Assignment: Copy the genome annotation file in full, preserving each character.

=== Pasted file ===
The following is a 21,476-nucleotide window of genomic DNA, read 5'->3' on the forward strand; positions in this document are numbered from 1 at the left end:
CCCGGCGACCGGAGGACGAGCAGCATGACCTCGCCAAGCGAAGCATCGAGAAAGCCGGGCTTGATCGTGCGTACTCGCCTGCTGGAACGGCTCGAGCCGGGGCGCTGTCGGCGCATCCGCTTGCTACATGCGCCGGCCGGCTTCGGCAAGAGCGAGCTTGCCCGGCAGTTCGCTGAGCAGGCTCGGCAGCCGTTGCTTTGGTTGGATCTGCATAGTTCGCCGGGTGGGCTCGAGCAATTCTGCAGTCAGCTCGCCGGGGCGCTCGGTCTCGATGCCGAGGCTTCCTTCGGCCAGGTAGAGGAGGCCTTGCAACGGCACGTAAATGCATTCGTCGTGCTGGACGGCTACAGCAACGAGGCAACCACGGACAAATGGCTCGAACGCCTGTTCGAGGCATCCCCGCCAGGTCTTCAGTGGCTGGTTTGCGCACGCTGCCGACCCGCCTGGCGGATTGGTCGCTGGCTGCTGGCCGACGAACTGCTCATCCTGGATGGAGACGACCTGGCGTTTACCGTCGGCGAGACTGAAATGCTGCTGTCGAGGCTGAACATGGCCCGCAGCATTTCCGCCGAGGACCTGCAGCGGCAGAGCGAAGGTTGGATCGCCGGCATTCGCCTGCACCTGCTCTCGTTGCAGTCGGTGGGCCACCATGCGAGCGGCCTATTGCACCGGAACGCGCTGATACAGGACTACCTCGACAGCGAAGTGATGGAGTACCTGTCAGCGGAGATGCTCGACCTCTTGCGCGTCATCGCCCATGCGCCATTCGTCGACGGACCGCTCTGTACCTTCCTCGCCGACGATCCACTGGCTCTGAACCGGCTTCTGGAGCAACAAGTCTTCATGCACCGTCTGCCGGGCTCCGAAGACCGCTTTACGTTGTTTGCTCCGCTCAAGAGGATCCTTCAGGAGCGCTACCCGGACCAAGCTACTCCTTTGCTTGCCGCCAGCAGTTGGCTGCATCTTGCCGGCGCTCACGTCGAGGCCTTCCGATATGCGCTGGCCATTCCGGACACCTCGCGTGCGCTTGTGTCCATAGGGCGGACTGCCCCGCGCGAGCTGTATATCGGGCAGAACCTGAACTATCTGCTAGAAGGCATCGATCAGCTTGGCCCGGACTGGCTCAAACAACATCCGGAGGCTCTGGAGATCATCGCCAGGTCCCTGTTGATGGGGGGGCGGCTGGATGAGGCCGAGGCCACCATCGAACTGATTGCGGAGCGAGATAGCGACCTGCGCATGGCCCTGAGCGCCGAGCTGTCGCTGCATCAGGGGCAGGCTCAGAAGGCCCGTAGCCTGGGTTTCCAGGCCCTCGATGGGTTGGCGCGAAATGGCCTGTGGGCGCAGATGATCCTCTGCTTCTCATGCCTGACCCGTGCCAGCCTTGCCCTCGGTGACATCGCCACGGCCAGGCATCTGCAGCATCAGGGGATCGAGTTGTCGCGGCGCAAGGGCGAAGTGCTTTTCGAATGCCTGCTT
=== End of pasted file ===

The following is a 21,476-nucleotide window of genomic DNA, read 5'->3' on the forward strand; positions in this document are numbered from 1 at the left end:
CCCGGCGACCGGAGGACGAGCAGCATGACCTCGCCAAGCGAAGCATCGAGAAAGCCGGGCTTGATCGTGCGTACTCGCCTGCTGGAACGGCTCGAGCCGGGGCGCTGTCGGCGCATCCGCTTGCTACATGCGCCGGCCGGCTTCGGCAAGAGCGAGCTTGCCCGGCAGTTCGCTGAGCAGGCTCGGCAGCCGTTGCTTTGGTTGGATCTGCATAGTTCGCCGGGTGGGCTCGAGCAATTCTGCAGTCAGCTCGCCGGGGCGCTCGGTCTCGATGCCGAGGCTTCCTTCGGCCAGGTAGAGGAGGCCTTGCAACGGCACGTAAATGCATTCGTCGTGCTGGACGGCTACAGCAACGAGGCAACCACGGACAAATGGCTCGAACGCCTGTTCGAGGCATCCCCGCCAGGTCTTCAGTGGCTGGTTTGCGCACGCTGCCGACCCGCCTGGCGGATTGGTCGCTGGCTGCTGGCCGACGAACTGCTCATCCTGGATGGAGACGACCTGGCGTTTACCGTCGGCGAGACTGAAATGCTGCTGTCGAGGCTGAACATGGCCCGCAGCATTTCCGCCGAGGACCTGCAGCGGCAGAGCGAAGGTTGGATCGCCGGCATTCGCCTGCACCTGCTCTCGTTGCAGTCGGTGGGCCACCATGCGAGCGGCCTATTGCACCGGAACGCGCTGATACAGGACTACCTCGACAGCGAAGTGATGGAGTACCTGTCAGCGGAGATGCTCGACCTCTTGCGCGTCATCGCCCATGCGCCATTCGTCGACGGACCGCTCTGTACCTTCCTCGCCGACGATCCACTGGCTCTGAACCGGCTTCTGGAGCAACAAGTCTTCATGCACCGTCTGCCGGGCTCCGAAGACCGCTTTACGTTGTTTGCTCCGCTCAAGAGGATCCTTCAGGAGCGCTACCCGGACCAAGCTACTCCTTTGCTTGCCGCCAGCAGTTGGCTGCATCTTGCCGGCGCTCACGTCGAGGCCTTCCGATATGCGCTGGCCATTCCGGACACCTCGCGTGCGCTTGTGTCCATAGGGCGGACTGCCCCGCGCGAGCTGTATATCGGGCAGAACCTGAACTATCTGCTAGAAGGCATCGATCAGCTTGGCCCGGACTGGCTCAAACAACATCCGGAGGCTCTGGAGATCATCGCCAGGTCCCTGTTGATGGGGGGGCGGCTGGATGAGGCCGAGGCCACCATCGAACTGATTGCGGAGCGAGATAGCGACCTGCGCATGGCCCTGAGCGCCGAGCTGTCGCTGCATCAGGGGCAGGCTCAGAAGGCCCGTAGCCTGGGTTTCCAGGCCCTCGATGGGTTGGCGCGAAATGGCCTGTGGGCGCAGATGATCCTCTGCTTCTCATGCCTGACCCGTGCCAGCCTTGCCCTCGGTGACATCGCCACGGCCAGGCATCTGCAGCATCAGGGGATCGAGTTGTCGCGGCGCAAGGGCGAAGTGCTTTTCGAATGCCTGCTT